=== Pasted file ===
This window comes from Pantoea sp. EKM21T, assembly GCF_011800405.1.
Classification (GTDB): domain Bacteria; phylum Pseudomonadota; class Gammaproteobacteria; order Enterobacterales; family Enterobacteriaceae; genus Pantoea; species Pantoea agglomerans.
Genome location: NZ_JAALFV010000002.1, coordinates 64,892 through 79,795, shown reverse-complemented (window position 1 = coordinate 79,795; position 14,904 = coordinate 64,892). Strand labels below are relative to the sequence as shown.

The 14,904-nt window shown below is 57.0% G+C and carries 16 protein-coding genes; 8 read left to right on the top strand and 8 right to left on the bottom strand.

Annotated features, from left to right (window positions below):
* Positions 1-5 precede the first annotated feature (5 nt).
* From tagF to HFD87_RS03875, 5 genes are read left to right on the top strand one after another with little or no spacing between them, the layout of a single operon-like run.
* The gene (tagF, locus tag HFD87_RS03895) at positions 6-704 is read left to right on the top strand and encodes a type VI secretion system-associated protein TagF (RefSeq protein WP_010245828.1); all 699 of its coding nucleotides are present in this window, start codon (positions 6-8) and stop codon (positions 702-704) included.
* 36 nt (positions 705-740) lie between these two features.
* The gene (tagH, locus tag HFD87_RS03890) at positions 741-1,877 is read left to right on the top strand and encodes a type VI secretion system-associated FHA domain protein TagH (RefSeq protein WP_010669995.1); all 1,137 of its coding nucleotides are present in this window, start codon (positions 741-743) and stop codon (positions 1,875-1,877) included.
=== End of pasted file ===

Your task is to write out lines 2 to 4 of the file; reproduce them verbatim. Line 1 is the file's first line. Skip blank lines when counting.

Classification (GTDB): domain Bacteria; phylum Pseudomonadota; class Gammaproteobacteria; order Enterobacterales; family Enterobacteriaceae; genus Pantoea; species Pantoea agglomerans.
Genome location: NZ_JAALFV010000002.1, coordinates 64,892 through 79,795, shown reverse-complemented (window position 1 = coordinate 79,795; position 14,904 = coordinate 64,892). Strand labels below are relative to the sequence as shown.

The 14,904-nt window shown below is 57.0% G+C and carries 16 protein-coding genes; 8 read left to right on the top strand and 8 right to left on the bottom strand.